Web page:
In many respects, I agree with this post. I love Curtis's new cd, I'm a Shai Linne fan, and listen primarily to 2 kinds of music....worship cd's and hip-hop (don't laugh too hard). I often find that the content of the hip-hop is more worshipful than some of the worship cd's I listen to.

You are probably thinking, get some new worship cds. But, some of these rap cds have great, God-glorifying, Christ centered lyrics. They are often packed full of scripture and when I get done listening, I'm edified and encouraged. That seems worshipful. It seems like "worship music" should be centered on the content, not style. Would you agree? What are your thoughts?

ajcarter said...

Hey Mike,
So good to hear from you. I agree with you. Bad music crosses all genres and knows no respect of artists :-).

As you may know, I enjoy worship and enjoy discussing various contents and forms for worship. Therefore, I enjoy various forms of worship music. While I am not a regular listener to rap, I will listen on occassion, particularly if I am asked to listen. Admittedly, there are good hymns and bad hymns. There are good choruses and bad choruses. There is good rap and bad rap. However,
that which is good must have appropriate content and style. It is not content over style, nor style over content. It is content and style. For example, when we are told to speak the truth in love (Eph. 4:15; cf. Col. 4:6), we are told to make sure we have God-glorifying content (truth) but also have God-honoring style (love). In other words, style speaks as does content. Therefore, I am struggling to discover what the style of rap is saying. I understand the content (most of the time :-) is God-glorifying, but I am seeking to understand if the style is God-honoring. I am not ready to simply ignore the form just to embrace the content. Christianity is both form and content. For we are called to be Christians not only in content, but in character (form). I am sure you know this because one of the aspects of Sovereign Grace that I most admire is how the emphasis in leadership is not only in content of theology, but also in the character of the theologian, indeed even in the style with which he speaks and lives. Should we ask any less of our music in worship?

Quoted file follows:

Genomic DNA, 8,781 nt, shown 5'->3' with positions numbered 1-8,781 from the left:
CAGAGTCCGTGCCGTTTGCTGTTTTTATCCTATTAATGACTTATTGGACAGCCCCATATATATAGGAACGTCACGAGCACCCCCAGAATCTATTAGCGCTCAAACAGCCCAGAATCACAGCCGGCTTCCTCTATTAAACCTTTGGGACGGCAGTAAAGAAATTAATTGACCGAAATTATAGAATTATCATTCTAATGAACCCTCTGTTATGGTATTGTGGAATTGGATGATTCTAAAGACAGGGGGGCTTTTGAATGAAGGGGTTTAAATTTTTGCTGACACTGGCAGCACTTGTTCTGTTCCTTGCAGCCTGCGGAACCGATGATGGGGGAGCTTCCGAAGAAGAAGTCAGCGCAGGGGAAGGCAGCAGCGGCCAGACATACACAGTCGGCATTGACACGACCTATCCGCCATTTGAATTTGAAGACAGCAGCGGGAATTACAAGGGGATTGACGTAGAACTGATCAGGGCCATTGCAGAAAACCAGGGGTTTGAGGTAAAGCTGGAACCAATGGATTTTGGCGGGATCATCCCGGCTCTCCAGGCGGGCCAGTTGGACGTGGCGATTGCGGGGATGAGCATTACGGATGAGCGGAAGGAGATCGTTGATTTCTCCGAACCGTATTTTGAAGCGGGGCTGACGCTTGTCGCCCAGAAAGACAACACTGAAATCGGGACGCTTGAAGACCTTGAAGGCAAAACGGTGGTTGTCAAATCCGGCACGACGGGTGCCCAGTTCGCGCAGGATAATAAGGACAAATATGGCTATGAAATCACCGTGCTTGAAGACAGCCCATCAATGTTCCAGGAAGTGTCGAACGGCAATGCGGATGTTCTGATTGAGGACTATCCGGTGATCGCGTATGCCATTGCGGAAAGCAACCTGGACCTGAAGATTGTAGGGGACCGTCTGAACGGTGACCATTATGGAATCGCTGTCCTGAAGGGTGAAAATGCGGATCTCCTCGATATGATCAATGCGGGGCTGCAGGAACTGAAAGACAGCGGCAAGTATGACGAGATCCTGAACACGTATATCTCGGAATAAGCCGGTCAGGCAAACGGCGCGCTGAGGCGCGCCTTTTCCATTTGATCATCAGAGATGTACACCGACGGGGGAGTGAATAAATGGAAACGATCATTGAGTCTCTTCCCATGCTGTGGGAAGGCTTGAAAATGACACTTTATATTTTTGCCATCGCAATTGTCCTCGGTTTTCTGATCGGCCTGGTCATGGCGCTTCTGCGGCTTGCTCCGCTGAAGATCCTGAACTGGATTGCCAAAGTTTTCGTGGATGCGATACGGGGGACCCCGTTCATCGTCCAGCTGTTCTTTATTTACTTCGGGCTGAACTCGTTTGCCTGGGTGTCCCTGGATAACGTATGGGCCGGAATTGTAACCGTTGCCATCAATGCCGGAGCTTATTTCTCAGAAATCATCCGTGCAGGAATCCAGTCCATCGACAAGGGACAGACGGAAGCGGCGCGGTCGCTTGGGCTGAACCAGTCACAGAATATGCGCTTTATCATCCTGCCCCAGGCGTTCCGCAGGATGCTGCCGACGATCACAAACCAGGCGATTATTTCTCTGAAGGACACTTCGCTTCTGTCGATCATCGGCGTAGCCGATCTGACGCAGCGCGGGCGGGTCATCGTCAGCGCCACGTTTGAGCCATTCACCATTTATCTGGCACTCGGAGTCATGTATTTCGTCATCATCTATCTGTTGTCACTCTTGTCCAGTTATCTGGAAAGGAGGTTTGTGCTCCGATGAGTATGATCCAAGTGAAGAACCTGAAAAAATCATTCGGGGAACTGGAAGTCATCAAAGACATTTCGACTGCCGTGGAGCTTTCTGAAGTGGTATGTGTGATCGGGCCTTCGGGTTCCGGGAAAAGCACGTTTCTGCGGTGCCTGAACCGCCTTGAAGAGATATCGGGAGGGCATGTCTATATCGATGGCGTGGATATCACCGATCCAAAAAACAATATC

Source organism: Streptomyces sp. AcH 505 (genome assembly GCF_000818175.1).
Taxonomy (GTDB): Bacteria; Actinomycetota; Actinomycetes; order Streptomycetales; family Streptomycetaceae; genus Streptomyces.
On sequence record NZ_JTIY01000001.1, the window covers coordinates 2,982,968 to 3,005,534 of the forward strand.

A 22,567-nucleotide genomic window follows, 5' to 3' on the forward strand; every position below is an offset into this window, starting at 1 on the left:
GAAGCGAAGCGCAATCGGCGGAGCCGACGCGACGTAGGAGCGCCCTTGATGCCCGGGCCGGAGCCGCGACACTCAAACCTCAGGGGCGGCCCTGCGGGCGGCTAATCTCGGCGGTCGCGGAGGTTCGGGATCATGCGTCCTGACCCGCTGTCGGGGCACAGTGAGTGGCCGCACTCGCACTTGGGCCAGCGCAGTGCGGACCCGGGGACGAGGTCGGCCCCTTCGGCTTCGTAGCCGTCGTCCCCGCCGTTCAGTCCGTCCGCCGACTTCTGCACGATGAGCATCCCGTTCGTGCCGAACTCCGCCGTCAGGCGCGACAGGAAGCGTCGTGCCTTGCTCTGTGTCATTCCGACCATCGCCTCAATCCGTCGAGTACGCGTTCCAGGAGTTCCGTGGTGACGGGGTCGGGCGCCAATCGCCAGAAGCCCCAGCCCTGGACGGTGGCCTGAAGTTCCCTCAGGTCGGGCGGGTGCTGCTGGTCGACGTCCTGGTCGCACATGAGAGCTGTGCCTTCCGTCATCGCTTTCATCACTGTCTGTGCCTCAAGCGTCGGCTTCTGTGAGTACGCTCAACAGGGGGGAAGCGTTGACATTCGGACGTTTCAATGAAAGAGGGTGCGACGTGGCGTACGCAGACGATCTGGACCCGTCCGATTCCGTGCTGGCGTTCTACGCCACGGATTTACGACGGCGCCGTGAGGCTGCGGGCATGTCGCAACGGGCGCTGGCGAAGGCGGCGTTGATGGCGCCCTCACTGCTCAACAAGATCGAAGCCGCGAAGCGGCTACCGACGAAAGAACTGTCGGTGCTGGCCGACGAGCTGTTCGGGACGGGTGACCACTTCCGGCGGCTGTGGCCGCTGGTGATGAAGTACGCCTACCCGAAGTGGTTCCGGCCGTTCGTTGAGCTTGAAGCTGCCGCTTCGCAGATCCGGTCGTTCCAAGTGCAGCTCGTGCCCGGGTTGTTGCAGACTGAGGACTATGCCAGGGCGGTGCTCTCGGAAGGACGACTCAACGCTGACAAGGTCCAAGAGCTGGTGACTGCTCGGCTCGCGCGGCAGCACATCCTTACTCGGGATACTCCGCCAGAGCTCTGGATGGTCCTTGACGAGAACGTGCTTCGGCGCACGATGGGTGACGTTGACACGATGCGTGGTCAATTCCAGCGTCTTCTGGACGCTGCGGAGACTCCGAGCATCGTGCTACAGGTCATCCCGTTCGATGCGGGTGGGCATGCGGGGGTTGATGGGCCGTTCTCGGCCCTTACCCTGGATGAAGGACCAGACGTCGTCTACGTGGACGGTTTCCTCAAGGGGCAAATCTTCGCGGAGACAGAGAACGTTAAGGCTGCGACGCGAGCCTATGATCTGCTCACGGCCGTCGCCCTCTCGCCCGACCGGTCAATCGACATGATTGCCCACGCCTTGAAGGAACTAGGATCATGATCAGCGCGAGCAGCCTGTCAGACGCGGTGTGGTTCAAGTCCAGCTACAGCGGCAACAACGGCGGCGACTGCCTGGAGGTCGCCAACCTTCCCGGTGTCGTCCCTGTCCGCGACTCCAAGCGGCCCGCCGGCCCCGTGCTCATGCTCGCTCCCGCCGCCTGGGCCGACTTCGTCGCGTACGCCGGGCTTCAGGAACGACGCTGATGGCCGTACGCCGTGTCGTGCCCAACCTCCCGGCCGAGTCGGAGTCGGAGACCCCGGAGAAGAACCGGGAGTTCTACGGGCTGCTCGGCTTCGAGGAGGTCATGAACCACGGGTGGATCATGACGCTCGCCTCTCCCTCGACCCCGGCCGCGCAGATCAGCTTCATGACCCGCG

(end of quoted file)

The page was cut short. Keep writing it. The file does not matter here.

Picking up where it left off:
Bear with me, my brother. I am exercising faith seeking understanding. I really do respect the talents of guys
like Curtis and Shai, and I appreciate what they bring to
the Kingdom. Nevertheless, I have not yet moved to the place where their music could find a place in a worship service, though in the car they are quite encouraging and
uplifting.

Exercising and Seeking,

Tony

mondoshiggo said...

If you like Shai Linne, then you should check out the Crossmovement Label/stable of Artist. Shai did some things with an artist there named Flame who touts the 1689 LBF as his statement of Faith in one of his songs-Sola Scriptura.

Also, one of the founding members of The Crossmovement-The Ambassador-has a website dedicated to redeeming the culture of Hip-Hop versus glorifying the ills of it.

I consider this band of brothers growing in the right direction.